Intel: Innovation only way out of recession

World belt tightening

Intel has called on businesses to innovate their way out of the recession, saying cutting costs won't help.

While reducing overheads and slashing jobs might seem the easy answer to a recession, they aren't the right tactics, said Christian Morales, general manager of Intel for Europe, the Middle East and Africa (EMEA). speaking today in Geneva.

Instead, he advised companies to keep on investing. "You keep on investing in what is absolutely critical and keep research and development budget as much as you can, and keep innovation as much as you can," he said.

"Technology innovations don't stop during the downturns," he said. "It's important to keep on investing in what makes sense to improve the different businesses we're working on."

Now is the time to get ahead of your competitors, he explained. "You need to get out of this recession with better products that are more exciting for costumers," he added.

That's the tactic Intel has followed, he said, citing a $7 billion investment in new production facilities earlier this year. "Each time we get important recessions... we introduced new products," he said.

"In spite of all the recessions, even if this one is worse than what it ever was [before], there's always an introduction of new products... so we get out of this recession stronger than we went in, at least from a product standpoint," he explained.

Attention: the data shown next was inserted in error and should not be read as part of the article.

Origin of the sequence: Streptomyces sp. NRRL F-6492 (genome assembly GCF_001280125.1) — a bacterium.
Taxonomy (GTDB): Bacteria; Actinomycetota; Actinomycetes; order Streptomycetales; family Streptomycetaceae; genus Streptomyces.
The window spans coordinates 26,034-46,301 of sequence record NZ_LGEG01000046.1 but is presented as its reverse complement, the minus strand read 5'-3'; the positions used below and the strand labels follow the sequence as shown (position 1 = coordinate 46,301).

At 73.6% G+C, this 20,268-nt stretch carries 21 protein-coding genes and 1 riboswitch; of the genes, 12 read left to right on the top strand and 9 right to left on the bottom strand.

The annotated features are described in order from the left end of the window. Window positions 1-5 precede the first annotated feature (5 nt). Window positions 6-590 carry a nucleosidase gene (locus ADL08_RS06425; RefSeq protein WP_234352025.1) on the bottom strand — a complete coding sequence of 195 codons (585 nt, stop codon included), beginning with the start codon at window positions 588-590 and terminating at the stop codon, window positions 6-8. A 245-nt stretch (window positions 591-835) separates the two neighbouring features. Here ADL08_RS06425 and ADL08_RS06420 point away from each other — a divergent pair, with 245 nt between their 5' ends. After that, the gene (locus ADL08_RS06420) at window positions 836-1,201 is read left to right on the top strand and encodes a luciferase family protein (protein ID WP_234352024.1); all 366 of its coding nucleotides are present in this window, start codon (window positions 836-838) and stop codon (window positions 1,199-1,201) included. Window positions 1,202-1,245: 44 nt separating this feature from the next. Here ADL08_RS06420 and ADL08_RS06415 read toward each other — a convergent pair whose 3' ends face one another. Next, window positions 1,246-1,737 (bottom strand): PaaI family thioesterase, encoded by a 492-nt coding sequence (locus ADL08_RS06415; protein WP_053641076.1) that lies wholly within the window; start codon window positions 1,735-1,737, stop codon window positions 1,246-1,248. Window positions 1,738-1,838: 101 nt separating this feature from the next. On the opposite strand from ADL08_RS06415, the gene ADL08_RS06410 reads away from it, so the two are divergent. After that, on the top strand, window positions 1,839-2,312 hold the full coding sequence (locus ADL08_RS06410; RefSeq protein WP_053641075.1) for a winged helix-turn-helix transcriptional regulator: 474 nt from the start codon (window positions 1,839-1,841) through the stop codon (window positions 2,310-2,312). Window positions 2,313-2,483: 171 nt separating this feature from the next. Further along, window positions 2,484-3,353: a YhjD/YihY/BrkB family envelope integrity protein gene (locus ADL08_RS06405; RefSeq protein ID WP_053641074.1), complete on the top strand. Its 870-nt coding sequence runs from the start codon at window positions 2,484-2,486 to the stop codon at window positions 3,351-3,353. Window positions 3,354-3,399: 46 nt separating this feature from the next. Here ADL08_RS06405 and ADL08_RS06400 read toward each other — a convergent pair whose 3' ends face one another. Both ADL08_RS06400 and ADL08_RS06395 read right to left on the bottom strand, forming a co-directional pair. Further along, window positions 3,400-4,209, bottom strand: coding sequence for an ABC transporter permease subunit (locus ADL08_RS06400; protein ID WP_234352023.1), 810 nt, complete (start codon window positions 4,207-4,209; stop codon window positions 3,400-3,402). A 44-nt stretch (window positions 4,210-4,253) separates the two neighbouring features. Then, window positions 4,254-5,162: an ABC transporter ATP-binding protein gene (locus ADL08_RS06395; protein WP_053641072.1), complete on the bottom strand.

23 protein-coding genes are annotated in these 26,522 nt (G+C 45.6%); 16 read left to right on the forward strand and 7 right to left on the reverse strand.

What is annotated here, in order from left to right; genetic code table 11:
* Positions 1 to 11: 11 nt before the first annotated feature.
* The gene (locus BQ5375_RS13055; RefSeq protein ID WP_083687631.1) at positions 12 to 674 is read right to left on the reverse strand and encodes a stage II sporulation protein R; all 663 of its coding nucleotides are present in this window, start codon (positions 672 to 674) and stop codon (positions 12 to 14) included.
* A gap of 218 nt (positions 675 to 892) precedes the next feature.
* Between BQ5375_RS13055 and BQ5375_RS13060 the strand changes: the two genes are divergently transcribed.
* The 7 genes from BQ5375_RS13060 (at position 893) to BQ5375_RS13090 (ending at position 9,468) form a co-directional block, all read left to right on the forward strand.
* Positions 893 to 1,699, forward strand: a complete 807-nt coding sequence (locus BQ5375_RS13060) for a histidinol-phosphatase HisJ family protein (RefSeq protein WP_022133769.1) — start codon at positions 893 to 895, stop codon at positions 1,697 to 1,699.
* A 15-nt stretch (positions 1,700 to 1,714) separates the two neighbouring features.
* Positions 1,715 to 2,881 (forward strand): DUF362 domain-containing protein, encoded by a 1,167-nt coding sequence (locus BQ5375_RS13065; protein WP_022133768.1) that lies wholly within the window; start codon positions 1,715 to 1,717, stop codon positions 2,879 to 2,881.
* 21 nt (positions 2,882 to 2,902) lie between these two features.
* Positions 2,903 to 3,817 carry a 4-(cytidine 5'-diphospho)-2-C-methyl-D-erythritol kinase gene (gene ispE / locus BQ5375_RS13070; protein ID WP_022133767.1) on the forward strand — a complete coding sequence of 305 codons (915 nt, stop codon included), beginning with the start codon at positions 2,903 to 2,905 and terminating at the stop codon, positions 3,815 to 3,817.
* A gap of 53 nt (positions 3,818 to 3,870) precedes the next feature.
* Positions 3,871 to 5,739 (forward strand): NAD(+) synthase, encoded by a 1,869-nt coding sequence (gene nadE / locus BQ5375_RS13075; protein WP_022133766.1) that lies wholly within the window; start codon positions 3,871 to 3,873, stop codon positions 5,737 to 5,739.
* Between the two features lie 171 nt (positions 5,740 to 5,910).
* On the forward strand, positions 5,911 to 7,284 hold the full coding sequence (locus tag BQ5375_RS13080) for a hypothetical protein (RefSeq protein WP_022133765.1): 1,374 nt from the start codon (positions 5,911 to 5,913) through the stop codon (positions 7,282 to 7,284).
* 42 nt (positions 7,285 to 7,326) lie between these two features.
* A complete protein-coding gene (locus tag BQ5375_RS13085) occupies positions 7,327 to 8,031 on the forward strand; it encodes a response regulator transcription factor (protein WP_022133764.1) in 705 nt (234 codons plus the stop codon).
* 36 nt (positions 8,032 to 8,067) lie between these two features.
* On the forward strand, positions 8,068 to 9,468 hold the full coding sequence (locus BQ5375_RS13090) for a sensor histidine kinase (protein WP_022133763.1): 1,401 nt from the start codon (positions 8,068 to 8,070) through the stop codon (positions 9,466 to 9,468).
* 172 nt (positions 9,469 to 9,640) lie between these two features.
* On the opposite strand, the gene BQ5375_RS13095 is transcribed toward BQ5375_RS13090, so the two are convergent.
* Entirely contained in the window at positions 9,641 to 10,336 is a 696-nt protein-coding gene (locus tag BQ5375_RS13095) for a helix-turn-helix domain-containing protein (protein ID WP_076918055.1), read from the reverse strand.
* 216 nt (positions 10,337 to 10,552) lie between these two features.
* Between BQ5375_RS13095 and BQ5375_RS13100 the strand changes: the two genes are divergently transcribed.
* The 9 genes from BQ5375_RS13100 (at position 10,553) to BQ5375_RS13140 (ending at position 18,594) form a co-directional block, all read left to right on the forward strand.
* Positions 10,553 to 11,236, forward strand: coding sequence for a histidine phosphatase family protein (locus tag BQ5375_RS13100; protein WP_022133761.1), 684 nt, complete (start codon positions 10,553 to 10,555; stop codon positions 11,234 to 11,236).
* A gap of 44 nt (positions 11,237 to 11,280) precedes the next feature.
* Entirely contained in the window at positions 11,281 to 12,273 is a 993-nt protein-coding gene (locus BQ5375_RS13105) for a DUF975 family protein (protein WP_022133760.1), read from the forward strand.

He said Intel expects its current rate of innovation to continue, with Moore's Law driving change for several more generations of products. "We thought it wouldn't last forever, but each year, engineers overcome the technical issues."

Referencing Intel's tick/tock release cycle, which sees the firm introduce a new process first, and architecture next, he said: "We have been delivering like a Swiss clock, if I may say."

While the economy may seem dire, it is improving, according to Morales. "[There are] signals it's a bit better, but there are still many challenges to deal with," he said.

Morales said his firm expected to see just slight growth in the PC market this year, but sees the market doubling in the next four years. One driver of this will be more and more people and devices getting online, with 15 billion being added in the next several years, including sensors and other real-time gadgets.